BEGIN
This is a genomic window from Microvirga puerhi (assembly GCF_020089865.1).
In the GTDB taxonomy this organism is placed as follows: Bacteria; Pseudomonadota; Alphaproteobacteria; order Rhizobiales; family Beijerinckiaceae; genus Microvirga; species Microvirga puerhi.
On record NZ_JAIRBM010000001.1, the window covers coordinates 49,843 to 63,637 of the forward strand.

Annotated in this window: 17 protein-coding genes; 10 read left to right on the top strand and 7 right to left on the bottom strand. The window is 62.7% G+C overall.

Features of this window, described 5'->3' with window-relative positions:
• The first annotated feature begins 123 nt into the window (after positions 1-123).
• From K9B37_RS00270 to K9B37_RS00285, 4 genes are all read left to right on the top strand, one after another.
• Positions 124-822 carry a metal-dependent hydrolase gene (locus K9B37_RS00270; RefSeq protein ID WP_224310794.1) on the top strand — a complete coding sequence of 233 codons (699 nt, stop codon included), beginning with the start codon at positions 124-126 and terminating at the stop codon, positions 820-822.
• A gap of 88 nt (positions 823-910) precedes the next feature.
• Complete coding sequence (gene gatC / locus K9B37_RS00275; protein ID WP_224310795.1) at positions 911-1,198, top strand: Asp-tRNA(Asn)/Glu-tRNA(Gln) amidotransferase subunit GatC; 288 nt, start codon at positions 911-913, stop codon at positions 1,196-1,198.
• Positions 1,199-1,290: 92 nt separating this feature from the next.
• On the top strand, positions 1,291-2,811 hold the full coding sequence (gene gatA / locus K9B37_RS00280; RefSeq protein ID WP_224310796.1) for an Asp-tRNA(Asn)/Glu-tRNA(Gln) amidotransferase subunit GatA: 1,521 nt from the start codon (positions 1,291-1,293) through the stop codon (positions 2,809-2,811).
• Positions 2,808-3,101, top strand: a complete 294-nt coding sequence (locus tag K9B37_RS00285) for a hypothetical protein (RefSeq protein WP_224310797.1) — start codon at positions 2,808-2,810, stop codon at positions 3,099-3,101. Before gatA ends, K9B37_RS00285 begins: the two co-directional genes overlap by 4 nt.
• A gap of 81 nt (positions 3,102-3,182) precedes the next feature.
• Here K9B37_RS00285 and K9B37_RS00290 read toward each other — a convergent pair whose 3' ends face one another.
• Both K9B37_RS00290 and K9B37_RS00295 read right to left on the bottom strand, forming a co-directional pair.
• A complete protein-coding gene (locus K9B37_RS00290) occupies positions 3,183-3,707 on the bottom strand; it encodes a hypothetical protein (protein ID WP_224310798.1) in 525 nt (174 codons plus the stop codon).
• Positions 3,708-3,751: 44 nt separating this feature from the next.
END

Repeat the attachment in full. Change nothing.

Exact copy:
This is a genomic window from Microvirga puerhi (assembly GCF_020089865.1).
In the GTDB taxonomy this organism is placed as follows: Bacteria; Pseudomonadota; Alphaproteobacteria; order Rhizobiales; family Beijerinckiaceae; genus Microvirga; species Microvirga puerhi.
On record NZ_JAIRBM010000001.1, the window covers coordinates 49,843 to 63,637 of the forward strand.

Annotated in this window: 17 protein-coding genes; 10 read left to right on the top strand and 7 right to left on the bottom strand. The window is 62.7% G+C overall.

Features of this window, described 5'->3' with window-relative positions:
• The first annotated feature begins 123 nt into the window (after positions 1-123).
• From K9B37_RS00270 to K9B37_RS00285, 4 genes are all read left to right on the top strand, one after another.
• Positions 124-822 carry a metal-dependent hydrolase gene (locus K9B37_RS00270; RefSeq protein ID WP_224310794.1) on the top strand — a complete coding sequence of 233 codons (699 nt, stop codon included), beginning with the start codon at positions 124-126 and terminating at the stop codon, positions 820-822.
• A gap of 88 nt (positions 823-910) precedes the next feature.
• Complete coding sequence (gene gatC / locus K9B37_RS00275; protein ID WP_224310795.1) at positions 911-1,198, top strand: Asp-tRNA(Asn)/Glu-tRNA(Gln) amidotransferase subunit GatC; 288 nt, start codon at positions 911-913, stop codon at positions 1,196-1,198.
• Positions 1,199-1,290: 92 nt separating this feature from the next.
• On the top strand, positions 1,291-2,811 hold the full coding sequence (gene gatA / locus K9B37_RS00280; RefSeq protein ID WP_224310796.1) for an Asp-tRNA(Asn)/Glu-tRNA(Gln) amidotransferase subunit GatA: 1,521 nt from the start codon (positions 1,291-1,293) through the stop codon (positions 2,809-2,811).
• Positions 2,808-3,101, top strand: a complete 294-nt coding sequence (locus tag K9B37_RS00285) for a hypothetical protein (RefSeq protein WP_224310797.1) — start codon at positions 2,808-2,810, stop codon at positions 3,099-3,101. Before gatA ends, K9B37_RS00285 begins: the two co-directional genes overlap by 4 nt.
• A gap of 81 nt (positions 3,102-3,182) precedes the next feature.
• Here K9B37_RS00285 and K9B37_RS00290 read toward each other — a convergent pair whose 3' ends face one another.
• Both K9B37_RS00290 and K9B37_RS00295 read right to left on the bottom strand, forming a co-directional pair.
• A complete protein-coding gene (locus K9B37_RS00290) occupies positions 3,183-3,707 on the bottom strand; it encodes a hypothetical protein (protein ID WP_224310798.1) in 525 nt (174 codons plus the stop codon).
• Positions 3,708-3,751: 44 nt separating this feature from the next.